He thanked the Greek government and its people for supporting the Republic of Cyprus and for being the firm and permanent supporter of the sovereignty and territorial integrity of Cyprus and its economy, adding that “with hard work by both governments we can support one another and give hope and prospects to the people”. Continue reading
Cyprus is absolutely the template for Europe now. It is just that the template is far worse than what is narrowly imagined.
It is not the small nation of Cyprus nor is it that the specifics of the criminality that was transacted in Cyprus which is any sort of template. This is not the center of the issue. It is what Cyprus means and the horrible implications of what took place.
I cannot issue a stern enough warning here. No words that I write will adequately embrace the transgression that has taken place in Cyprus. Any thought that you have that the Cyprus experience is a lone and isolated event that will not be repeated, in some form in the future, is going to be proven wrong. Continue reading
MOSCOW, April 17 (RIA Novosti) – Russian state-controlled and private companies have not sustained any losses due to the financial crisis in Cyprus, Prime Minister Dmitry Medvedev said on Wednesday.
That refers to all “state structures and even a significant number of private companies,” he said in his address to the lower house of the Russian parliament, the State Duma. Continue reading
The amount Cyprus will have to pay to fix its financial sector jumped by €6 billion, Cyprus announced April 11. Originally, Cyprus was going to receive €10 billion from international lenders, and raise €7 billion itself. Now, the latter figure is €13 billion.
Cypriot President Nicos Anastasiades wrote to European Commission President José Manuel Barroso and European Council President Herman Van Rompuy pleading for more money, but he was ignored. Germany made it clear it was not willing to give any extra. Continue reading
Just when it appeared the news cycle had moved on from Cyprus, the island nation came splashing back yesterday with news from the European Commission: Nicosia will be made to sell around three quarters, or €400 million (US$5.2 million), of its excess gold reserves. (“Excess?” Who has too much gold?)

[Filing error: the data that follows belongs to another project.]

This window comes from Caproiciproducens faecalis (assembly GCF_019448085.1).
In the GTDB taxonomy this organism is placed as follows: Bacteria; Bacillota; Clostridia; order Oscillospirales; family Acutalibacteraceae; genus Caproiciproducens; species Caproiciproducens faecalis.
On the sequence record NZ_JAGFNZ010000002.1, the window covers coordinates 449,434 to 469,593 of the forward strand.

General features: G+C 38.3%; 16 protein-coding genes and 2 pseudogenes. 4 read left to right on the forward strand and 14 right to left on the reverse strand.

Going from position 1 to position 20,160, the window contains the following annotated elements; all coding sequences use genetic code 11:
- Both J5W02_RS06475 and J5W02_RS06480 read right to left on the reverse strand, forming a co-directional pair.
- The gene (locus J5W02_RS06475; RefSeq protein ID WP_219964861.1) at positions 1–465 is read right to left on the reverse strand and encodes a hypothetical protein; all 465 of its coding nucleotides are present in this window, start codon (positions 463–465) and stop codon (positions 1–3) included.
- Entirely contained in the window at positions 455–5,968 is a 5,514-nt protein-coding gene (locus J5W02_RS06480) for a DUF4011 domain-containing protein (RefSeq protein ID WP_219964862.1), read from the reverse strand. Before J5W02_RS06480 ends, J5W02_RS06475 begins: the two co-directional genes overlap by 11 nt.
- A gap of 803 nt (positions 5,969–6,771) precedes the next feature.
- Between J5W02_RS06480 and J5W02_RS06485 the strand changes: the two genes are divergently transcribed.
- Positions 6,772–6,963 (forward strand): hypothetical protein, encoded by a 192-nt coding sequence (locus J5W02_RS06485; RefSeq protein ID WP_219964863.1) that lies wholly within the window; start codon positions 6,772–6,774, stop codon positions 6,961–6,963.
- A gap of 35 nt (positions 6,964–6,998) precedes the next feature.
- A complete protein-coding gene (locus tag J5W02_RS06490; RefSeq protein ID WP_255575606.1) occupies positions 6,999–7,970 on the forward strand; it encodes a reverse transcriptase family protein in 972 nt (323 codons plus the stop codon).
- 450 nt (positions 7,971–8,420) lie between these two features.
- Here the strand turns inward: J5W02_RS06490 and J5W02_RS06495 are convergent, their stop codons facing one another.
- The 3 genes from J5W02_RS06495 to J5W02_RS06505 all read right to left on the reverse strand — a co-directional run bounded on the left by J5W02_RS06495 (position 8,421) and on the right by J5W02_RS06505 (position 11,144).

What’s the big deal? ask some. When a person or nation is in a financial pinch, assets have to be liquidated.
True. But with Cyprus it’s not that simple. From the outset of this crisis, Cyprus has not been in control of its own destiny. Sure, Cypriot President Nicos Anastasiades was in on most, though apparently not all, of the discussions. Cyprus’s parliament voted on this and that, and ultimately “agreed” to the bailout agreement. But it was all smoke and mirrors. In the end, Cyprus was compelled to agree to a ruinous bailout package created and prescribed by Germany in consort with the European Commission, the European Central Bank (ECB) and International Monetary Fund. Now we learn from the Trioka that as part of the bailout agreement, Cyprus will have to sell the majority of its gold.
The important point to note is that this decision was effectively made by Germany and its ECB/EC/IMF allies, AND NOT CYPRUS. Continue reading
“What Cyprus makes clear is the realization that there is not enough money in the world to bail out the banks. So to keep the political experiment called the European Union alive, the oligarchs in Brussels have now resorted to stealing depositor money.
The important point here is if they can steal it in Cyprus, they can do the same in Spain, Italy or any other country where the banks are insolvent, and the reality is that most of the global banking system is insolvent. But sometimes it takes a while for a lesson to sink in. Some people began recognizing the counterparty risk that comes with bank deposits when Northern Rock collapsed in 2007, and the point was driven home again in 2008 with the Lehman debacle.